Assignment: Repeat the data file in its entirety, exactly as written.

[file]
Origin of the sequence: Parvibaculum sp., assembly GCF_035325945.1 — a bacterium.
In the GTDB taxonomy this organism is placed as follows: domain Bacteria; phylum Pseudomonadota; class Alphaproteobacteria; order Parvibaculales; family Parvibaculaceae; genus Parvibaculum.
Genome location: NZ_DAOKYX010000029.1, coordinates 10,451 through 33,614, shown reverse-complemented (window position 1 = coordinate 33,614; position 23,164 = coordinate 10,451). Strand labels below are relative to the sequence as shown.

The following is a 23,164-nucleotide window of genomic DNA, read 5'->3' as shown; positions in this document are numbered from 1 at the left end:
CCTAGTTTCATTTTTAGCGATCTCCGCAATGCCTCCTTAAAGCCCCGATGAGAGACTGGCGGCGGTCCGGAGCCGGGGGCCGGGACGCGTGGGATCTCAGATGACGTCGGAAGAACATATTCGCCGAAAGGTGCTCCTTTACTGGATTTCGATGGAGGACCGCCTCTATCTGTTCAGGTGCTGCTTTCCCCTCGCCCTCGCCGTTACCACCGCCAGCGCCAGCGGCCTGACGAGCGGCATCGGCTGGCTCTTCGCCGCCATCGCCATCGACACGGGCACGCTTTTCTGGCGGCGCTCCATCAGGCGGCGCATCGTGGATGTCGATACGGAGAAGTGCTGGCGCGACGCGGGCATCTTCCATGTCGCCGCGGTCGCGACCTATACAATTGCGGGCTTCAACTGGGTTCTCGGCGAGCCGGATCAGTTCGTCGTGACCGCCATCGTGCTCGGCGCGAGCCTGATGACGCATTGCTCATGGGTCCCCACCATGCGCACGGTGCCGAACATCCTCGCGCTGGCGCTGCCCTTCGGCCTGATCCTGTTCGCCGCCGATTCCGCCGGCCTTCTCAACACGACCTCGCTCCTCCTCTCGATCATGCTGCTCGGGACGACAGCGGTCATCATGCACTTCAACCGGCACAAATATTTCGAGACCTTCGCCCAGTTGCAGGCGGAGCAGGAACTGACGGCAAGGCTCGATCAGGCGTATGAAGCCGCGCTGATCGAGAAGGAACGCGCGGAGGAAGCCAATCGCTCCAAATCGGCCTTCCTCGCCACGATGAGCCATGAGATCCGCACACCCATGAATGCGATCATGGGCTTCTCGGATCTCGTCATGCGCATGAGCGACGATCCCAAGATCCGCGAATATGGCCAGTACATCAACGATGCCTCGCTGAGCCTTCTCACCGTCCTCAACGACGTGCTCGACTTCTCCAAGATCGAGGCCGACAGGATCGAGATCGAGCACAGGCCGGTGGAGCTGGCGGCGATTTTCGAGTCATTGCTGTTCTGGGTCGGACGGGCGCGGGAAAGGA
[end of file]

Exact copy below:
Origin of the sequence: Parvibaculum sp., assembly GCF_035325945.1 — a bacterium.
In the GTDB taxonomy this organism is placed as follows: domain Bacteria; phylum Pseudomonadota; class Alphaproteobacteria; order Parvibaculales; family Parvibaculaceae; genus Parvibaculum.
Genome location: NZ_DAOKYX010000029.1, coordinates 10,451 through 33,614, shown reverse-complemented (window position 1 = coordinate 33,614; position 23,164 = coordinate 10,451). Strand labels below are relative to the sequence as shown.

The following is a 23,164-nucleotide window of genomic DNA, read 5'->3' as shown; positions in this document are numbered from 1 at the left end:
CCTAGTTTCATTTTTAGCGATCTCCGCAATGCCTCCTTAAAGCCCCGATGAGAGACTGGCGGCGGTCCGGAGCCGGGGGCCGGGACGCGTGGGATCTCAGATGACGTCGGAAGAACATATTCGCCGAAAGGTGCTCCTTTACTGGATTTCGATGGAGGACCGCCTCTATCTGTTCAGGTGCTGCTTTCCCCTCGCCCTCGCCGTTACCACCGCCAGCGCCAGCGGCCTGACGAGCGGCATCGGCTGGCTCTTCGCCGCCATCGCCATCGACACGGGCACGCTTTTCTGGCGGCGCTCCATCAGGCGGCGCATCGTGGATGTCGATACGGAGAAGTGCTGGCGCGACGCGGGCATCTTCCATGTCGCCGCGGTCGCGACCTATACAATTGCGGGCTTCAACTGGGTTCTCGGCGAGCCGGATCAGTTCGTCGTGACCGCCATCGTGCTCGGCGCGAGCCTGATGACGCATTGCTCATGGGTCCCCACCATGCGCACGGTGCCGAACATCCTCGCGCTGGCGCTGCCCTTCGGCCTGATCCTGTTCGCCGCCGATTCCGCCGGCCTTCTCAACACGACCTCGCTCCTCCTCTCGATCATGCTGCTCGGGACGACAGCGGTCATCATGCACTTCAACCGGCACAAATATTTCGAGACCTTCGCCCAGTTGCAGGCGGAGCAGGAACTGACGGCAAGGCTCGATCAGGCGTATGAAGCCGCGCTGATCGAGAAGGAACGCGCGGAGGAAGCCAATCGCTCCAAATCGGCCTTCCTCGCCACGATGAGCCATGAGATCCGCACACCCATGAATGCGATCATGGGCTTCTCGGATCTCGTCATGCGCATGAGCGACGATCCCAAGATCCGCGAATATGGCCAGTACATCAACGATGCCTCGCTGAGCCTTCTCACCGTCCTCAACGACGTGCTCGACTTCTCCAAGATCGAGGCCGACAGGATCGAGATCGAGCACAGGCCGGTGGAGCTGGCGGCGATTTTCGAGTCATTGCTGTTCTGGGTCGGACGGGCGCGGGAAAGGA